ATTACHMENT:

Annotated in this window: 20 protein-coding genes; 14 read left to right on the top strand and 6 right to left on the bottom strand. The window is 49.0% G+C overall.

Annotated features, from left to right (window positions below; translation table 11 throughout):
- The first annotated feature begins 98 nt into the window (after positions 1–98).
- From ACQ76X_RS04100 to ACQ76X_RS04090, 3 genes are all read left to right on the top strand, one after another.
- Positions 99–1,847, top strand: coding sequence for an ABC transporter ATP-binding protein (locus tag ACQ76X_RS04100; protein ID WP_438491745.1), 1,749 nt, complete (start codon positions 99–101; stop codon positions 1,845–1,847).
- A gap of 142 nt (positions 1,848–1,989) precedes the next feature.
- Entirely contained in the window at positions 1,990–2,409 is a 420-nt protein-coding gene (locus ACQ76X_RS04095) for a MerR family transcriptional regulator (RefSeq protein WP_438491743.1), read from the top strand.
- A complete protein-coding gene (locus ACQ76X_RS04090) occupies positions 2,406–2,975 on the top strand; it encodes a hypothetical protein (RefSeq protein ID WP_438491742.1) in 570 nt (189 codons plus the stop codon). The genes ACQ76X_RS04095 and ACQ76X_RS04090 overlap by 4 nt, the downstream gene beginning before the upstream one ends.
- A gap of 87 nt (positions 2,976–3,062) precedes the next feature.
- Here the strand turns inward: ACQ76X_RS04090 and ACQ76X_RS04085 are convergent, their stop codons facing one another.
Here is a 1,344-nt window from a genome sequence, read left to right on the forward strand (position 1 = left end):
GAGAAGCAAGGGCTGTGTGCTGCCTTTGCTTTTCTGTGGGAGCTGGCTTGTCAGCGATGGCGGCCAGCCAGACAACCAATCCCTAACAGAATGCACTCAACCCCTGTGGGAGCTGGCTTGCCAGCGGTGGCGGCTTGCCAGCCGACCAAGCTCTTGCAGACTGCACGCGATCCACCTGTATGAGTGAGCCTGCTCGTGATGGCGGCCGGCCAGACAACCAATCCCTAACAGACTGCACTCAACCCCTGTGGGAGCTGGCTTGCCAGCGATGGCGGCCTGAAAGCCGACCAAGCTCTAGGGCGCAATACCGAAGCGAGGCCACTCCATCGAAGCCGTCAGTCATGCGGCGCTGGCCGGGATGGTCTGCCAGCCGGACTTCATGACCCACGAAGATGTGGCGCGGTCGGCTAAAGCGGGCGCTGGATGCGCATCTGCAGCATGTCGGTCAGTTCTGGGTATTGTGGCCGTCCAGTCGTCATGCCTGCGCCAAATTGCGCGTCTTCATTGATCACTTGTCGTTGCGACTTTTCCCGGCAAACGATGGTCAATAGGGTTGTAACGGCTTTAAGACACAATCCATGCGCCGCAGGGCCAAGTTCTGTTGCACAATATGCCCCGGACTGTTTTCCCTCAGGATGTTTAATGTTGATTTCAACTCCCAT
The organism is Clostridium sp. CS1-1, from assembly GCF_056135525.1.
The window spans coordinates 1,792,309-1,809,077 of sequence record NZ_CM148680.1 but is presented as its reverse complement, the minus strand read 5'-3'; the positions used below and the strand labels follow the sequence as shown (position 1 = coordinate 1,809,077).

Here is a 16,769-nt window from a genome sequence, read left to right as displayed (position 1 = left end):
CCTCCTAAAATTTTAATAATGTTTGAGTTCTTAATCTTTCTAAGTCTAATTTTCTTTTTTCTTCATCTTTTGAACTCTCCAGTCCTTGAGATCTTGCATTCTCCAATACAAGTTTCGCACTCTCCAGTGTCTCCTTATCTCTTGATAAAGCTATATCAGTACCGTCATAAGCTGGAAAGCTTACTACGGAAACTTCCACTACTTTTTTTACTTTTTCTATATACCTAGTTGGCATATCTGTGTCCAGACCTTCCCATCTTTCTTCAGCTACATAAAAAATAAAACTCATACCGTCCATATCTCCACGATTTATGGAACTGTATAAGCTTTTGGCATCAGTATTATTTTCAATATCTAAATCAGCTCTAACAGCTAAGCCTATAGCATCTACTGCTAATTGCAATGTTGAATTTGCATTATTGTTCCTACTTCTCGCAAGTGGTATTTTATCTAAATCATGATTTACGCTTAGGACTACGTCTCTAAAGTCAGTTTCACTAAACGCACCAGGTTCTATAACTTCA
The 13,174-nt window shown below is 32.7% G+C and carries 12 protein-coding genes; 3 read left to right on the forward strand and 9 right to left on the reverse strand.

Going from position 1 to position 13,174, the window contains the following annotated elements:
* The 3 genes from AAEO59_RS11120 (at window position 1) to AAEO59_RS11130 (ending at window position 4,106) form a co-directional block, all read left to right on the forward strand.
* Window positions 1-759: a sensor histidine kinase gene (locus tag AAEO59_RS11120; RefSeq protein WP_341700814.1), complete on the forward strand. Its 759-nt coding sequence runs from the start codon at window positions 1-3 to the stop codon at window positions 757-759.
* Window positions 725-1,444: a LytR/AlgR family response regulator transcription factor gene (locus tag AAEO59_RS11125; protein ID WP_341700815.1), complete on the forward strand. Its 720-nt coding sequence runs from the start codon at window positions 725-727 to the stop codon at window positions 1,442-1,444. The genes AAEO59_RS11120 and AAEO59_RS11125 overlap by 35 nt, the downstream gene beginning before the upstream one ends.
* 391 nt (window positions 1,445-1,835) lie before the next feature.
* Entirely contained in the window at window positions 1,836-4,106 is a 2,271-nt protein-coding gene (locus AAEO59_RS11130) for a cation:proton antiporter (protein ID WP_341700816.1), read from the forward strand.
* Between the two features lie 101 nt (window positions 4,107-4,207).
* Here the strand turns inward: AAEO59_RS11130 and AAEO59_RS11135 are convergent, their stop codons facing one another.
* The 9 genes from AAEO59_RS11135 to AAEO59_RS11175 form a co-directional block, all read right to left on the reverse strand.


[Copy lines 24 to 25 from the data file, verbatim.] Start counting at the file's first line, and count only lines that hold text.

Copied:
* Between the two features lie 101 nt (window positions 4,107-4,207).
* Here the strand turns inward: AAEO59_RS11130 and AAEO59_RS11135 are convergent, their stop codons facing one another.